• If someone doesn’t feel particularly safe in their sharing group to engage in the practice or to dig deep, it can have an adverse effect, whereby issues/problems become ‘bottled up’ and can therefore cause more stress and instability for the person. 
  • Some people might find their sharing group challenging because of group size, gender balance, and/or lack of trust in personal connection.
  • There might be sensitivity and insecurity regarding changing a sharing group after being in the same group for a long time.
  • This practice, which is designed to be regular, can eat into work time e.g. if a particular sharing opens someone up into a vulnerable or overwhelmingly emotional state, some members of the group could feel responsible to then console them after the sharing has finished, which can spill over into working time.
    (This can happen with short term Volunteers, who may not have yet learned how to balance their volunteering hours in relation to the time devoted to holding space for someone’s emotional process).
  • Sharing every day in the busy months can become tiresome and can lead to one feeling pressured to share something significant.
    In particular, those work leaders who hold a heavy workload can feel that it is a costly and inefficient use of their time.
    (Holding the practice less often might be the solution.)

     

What is Needed:

  • Time is needed: 30-60 minutes-  depending on the group size  
  • Also a Timer. 


Resources, links:

Silent Sitting / Meditation Spot

Practised by Ananda Gaorii, Ängsbacka, Sieben Linden

  • To provide a sense of rest
  • To promote well-being 
  • To act as a tool for managing stress levels

Pluses:
Meditation practices act as quality time with oneself, away from the external stimulation involved with living within a community, and offers a quiet few moments of peace. 

Minuses:

  • Can cause distraction from workflow if the practice is done within volunteering hours and can encourage too great a sense of relaxation around volunteering responsibilities.
  • Requires correct seating and/or posture to support people’s bodies, to prevent back pain or injury.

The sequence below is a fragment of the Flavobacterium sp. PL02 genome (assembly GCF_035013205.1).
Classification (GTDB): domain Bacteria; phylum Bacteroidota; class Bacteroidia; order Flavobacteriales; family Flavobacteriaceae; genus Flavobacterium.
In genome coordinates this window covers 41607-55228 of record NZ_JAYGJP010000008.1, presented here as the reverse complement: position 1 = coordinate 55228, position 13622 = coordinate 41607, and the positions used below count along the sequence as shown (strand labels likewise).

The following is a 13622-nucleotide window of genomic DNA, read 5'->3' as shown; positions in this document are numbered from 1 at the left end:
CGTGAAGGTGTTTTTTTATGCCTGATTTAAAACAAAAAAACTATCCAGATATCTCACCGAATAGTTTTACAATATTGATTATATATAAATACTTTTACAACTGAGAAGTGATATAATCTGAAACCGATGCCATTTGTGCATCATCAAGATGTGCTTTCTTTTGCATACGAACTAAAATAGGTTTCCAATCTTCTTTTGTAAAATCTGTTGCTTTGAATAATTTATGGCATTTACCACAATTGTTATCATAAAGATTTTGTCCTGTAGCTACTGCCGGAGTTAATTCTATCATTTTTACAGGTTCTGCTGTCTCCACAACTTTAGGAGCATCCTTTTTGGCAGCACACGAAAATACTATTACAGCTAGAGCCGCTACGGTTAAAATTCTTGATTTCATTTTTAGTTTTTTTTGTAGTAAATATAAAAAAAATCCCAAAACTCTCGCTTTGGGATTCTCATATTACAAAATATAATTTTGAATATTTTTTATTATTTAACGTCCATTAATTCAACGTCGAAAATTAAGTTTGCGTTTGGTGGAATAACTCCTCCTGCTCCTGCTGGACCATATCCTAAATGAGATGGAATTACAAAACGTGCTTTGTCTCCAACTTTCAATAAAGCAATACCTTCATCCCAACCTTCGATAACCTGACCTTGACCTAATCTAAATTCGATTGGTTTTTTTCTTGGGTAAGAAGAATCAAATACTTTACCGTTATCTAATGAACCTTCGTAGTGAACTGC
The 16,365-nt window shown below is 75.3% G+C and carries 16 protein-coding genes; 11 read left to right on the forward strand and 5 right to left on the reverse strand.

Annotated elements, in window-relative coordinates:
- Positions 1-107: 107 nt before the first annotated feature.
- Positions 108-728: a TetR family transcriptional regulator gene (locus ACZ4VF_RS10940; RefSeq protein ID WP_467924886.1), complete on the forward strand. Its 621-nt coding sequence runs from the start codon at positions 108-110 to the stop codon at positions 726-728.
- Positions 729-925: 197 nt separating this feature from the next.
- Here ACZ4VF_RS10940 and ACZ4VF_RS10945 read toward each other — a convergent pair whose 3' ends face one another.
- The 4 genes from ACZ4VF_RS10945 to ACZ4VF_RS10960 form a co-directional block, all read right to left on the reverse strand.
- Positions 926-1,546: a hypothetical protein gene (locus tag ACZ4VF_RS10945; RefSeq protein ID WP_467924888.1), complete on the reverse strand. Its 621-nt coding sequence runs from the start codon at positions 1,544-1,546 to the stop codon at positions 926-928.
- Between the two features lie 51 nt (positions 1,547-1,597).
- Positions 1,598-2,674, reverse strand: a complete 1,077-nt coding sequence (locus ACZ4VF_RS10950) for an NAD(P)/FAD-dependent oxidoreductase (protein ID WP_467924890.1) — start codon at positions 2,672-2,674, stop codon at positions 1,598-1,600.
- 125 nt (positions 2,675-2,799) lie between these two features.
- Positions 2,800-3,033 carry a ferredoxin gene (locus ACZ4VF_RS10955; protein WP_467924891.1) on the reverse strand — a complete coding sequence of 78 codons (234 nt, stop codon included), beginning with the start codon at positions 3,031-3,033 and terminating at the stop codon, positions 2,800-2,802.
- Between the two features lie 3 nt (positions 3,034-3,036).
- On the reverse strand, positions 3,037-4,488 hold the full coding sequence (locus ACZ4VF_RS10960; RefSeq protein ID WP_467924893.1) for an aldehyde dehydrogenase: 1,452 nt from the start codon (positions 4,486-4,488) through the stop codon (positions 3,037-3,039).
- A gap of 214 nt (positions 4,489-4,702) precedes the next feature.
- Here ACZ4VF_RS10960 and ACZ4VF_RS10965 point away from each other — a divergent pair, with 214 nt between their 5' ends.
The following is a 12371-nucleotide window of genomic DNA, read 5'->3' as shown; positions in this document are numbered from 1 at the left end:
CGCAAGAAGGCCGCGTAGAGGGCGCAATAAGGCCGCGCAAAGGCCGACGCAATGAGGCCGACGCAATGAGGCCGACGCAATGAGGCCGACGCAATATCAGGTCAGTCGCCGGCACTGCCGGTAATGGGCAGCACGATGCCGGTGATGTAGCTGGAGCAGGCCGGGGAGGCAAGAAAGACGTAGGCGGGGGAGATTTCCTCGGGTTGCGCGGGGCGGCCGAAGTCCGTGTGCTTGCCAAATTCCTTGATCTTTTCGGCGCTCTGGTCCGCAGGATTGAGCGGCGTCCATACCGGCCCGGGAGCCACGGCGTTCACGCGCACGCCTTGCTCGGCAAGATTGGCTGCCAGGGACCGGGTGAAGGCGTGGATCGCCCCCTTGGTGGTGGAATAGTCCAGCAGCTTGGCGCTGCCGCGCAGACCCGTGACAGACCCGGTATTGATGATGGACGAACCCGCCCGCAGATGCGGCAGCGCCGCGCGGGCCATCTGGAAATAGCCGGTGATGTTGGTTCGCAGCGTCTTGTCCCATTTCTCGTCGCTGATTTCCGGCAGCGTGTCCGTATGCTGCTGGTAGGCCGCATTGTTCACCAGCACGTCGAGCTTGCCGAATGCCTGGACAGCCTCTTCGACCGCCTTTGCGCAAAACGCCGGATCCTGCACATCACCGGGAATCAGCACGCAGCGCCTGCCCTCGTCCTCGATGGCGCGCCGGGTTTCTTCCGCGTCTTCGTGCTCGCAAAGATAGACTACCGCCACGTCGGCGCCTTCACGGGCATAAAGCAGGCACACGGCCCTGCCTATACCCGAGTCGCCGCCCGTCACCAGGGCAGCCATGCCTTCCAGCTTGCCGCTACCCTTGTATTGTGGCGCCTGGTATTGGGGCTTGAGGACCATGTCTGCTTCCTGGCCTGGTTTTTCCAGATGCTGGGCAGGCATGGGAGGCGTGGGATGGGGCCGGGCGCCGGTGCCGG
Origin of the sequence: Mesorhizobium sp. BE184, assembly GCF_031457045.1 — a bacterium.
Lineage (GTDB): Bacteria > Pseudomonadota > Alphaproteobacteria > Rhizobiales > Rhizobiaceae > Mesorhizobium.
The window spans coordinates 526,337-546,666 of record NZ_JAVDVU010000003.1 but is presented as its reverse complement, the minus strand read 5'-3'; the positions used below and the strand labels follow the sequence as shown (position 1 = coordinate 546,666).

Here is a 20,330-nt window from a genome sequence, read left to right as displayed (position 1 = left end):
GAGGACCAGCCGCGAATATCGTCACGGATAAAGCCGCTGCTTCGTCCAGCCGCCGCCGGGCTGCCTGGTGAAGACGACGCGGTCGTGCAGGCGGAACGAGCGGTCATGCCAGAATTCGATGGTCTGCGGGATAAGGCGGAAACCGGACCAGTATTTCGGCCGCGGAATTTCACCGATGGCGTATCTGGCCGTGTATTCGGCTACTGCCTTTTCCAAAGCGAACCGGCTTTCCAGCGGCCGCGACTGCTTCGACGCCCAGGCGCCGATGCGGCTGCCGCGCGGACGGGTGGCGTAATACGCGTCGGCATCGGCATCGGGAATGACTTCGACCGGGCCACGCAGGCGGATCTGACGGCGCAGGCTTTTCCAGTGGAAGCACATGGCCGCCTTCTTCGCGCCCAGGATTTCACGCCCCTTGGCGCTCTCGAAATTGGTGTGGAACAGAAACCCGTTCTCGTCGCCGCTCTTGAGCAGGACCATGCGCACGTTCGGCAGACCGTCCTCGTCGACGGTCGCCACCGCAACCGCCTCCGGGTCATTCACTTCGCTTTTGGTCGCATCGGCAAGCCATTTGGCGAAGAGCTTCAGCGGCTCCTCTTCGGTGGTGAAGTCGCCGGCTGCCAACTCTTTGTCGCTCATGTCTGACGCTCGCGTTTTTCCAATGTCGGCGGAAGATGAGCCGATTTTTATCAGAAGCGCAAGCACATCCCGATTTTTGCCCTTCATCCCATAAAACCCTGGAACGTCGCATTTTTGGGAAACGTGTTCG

What is Needed:  

  • A silent room/meditation space with no interruptions. 
  • Comfortable, supportive chairs or cushions.

Workshops held by the Volunteers

As practised at Ängsbacka, Ananda Gaori, Sieben Linden

These are spaces and time slots specifically designated for Volunteers to be able to offer workshops and activities for the rest of the community. 

For example: yoga classes, singing circles, movie nights, astrology lessons, dance classes, open mic and poetry nights.

 

Pluses:

  • Adds more to the Volunteer’s experience outside of their volunteering work hours. 
  • This interactive space also provides Volunteers with the opportunity to pilot-run any talents, skills, interests and creative ideas they may have. 
  • It provides a ‘laboratory’ platform, offering Volunteers the space to allow their personal confidence to grow as they step into the gifts they may not have realised were significant  before.

 

Minuses:

  • For Volunteers who have a lot of creativity and ideas, it is possible they could take on too much which, in addition to their volunteering hours, could lead to them feeling overwhelmed, which could then lead to burnout.
  • Having too dense a programme, with multiple workshops, could create exhaustion for Volunteers if they try to implement or attend everything.

 

What is Needed: 

  • Available workshop spaces outside of Volunteer working hours
  • A Supervisor or Coordinator to help manage the workshops- and manage expectations!

Digital tools to Support Volunteers Learning

Pre-arrival it is highly useful for Volunteers to be able to connect with you and/or with former, current or future Volunteers. 

Digital tools like: WhatsApp, Telegram, Signal or online meetings via Zoom/ Jitsi can be really useful. 

During their stay in our community, a shared Miro Board might be a great way to receive feedback or to guide the Volunteers on different topics, i.e. learning and personal development

The Virtual ecovillage of Bridgedale and the games that are provided there can really support you and the Volunteers in different situations.